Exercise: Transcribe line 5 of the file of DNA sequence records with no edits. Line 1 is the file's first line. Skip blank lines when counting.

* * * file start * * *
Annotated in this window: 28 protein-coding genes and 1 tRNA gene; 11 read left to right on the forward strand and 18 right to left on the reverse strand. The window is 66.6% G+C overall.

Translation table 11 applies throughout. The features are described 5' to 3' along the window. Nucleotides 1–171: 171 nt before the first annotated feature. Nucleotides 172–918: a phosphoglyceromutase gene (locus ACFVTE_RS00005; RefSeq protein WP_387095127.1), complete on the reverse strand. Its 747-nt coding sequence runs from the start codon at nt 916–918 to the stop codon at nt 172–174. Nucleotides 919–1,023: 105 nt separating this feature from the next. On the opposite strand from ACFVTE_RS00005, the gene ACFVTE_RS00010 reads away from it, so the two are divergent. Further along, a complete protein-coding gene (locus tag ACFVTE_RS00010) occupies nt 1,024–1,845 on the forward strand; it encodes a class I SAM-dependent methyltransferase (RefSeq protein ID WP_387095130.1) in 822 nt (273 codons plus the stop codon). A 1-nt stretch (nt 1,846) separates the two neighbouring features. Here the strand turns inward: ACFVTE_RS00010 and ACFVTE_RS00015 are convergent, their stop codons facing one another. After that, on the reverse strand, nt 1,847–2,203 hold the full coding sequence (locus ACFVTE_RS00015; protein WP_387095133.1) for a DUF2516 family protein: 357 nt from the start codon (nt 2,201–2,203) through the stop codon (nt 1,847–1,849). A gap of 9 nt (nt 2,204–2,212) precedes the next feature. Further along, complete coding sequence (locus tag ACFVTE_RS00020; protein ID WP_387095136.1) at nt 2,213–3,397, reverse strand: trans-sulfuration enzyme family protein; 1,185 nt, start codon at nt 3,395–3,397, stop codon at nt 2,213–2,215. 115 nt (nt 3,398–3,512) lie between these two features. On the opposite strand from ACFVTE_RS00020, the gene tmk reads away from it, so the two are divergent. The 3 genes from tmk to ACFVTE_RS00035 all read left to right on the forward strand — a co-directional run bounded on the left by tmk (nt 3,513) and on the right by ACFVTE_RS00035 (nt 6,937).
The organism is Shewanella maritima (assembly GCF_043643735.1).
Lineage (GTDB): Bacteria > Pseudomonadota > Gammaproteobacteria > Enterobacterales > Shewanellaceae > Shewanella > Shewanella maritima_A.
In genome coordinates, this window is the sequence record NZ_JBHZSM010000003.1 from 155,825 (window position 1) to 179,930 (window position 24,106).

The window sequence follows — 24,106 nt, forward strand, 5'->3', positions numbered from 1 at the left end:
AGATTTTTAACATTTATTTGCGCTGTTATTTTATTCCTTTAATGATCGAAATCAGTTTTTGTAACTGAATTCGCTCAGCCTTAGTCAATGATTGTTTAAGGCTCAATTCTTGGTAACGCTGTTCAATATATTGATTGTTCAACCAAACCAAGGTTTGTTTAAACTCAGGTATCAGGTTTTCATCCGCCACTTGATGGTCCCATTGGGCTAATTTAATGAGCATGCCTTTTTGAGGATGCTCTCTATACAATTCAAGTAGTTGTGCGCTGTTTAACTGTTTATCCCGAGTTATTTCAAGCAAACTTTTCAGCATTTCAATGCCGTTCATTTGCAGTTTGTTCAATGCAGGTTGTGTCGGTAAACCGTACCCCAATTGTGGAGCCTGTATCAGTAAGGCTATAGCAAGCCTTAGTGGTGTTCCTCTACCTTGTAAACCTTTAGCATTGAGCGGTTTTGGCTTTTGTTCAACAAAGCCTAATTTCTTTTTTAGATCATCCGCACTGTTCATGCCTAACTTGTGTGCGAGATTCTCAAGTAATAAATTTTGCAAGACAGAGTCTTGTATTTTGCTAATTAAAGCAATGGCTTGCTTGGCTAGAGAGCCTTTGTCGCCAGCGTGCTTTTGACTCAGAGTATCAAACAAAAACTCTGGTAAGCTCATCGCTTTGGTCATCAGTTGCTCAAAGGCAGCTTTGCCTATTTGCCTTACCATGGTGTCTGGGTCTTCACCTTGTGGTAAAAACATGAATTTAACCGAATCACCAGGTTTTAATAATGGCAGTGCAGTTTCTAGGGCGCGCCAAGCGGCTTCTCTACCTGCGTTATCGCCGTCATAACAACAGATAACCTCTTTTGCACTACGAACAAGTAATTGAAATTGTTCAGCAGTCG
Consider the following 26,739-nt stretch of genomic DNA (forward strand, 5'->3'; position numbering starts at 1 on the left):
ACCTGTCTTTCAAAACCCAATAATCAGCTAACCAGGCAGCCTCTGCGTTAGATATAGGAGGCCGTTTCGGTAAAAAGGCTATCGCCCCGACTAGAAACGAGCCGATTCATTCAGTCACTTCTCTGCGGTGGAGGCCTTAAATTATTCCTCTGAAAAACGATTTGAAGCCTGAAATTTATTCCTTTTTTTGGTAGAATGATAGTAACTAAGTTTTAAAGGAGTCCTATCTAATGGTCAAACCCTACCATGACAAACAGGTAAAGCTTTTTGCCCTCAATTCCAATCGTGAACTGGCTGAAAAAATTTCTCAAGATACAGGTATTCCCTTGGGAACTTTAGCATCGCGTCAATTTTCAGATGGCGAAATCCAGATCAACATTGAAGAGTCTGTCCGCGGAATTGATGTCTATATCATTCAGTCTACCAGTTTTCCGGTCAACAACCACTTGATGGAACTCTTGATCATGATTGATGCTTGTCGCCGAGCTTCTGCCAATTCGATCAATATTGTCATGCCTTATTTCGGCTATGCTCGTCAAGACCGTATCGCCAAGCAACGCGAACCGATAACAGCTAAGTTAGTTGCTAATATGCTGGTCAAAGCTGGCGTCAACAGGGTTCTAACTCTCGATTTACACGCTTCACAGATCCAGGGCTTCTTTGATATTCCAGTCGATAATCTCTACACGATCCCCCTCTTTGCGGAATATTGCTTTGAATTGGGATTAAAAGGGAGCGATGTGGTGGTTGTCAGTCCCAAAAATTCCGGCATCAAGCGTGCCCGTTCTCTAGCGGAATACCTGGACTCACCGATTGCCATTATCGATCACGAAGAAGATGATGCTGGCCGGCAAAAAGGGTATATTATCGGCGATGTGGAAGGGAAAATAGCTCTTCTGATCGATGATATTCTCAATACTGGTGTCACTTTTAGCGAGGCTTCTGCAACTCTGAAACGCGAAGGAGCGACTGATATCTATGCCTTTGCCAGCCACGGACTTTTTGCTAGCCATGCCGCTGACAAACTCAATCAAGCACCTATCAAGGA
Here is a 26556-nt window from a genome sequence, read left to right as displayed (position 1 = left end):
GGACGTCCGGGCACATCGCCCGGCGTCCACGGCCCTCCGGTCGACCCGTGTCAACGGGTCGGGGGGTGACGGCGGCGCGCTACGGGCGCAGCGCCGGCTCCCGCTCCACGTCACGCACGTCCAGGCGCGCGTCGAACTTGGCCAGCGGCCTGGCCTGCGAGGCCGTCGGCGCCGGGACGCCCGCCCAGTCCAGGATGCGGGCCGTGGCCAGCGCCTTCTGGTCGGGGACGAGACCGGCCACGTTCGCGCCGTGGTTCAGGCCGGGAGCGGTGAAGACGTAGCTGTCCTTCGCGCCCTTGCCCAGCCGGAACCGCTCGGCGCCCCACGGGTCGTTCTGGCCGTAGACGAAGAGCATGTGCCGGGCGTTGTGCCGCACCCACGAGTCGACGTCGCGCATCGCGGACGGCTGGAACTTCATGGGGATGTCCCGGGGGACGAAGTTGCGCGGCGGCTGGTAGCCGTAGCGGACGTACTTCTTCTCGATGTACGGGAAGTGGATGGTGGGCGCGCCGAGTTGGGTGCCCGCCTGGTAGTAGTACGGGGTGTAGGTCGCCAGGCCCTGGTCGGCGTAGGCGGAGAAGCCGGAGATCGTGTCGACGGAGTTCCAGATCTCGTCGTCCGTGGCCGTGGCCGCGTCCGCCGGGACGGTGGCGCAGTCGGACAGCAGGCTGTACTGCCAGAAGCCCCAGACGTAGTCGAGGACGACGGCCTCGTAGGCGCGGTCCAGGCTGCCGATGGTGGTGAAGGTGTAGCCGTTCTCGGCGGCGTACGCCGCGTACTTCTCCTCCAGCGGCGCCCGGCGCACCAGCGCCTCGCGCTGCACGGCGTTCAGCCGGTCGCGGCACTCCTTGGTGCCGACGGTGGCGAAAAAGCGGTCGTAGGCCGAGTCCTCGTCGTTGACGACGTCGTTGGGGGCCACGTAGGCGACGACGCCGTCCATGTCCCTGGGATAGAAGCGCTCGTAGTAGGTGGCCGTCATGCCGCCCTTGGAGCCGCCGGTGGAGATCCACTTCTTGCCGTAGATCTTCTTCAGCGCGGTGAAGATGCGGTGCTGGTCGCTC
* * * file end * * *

In genome coordinates, this window is the sequence record NZ_JBHZSM010000003.1 from 155,825 (window position 1) to 179,930 (window position 24,106).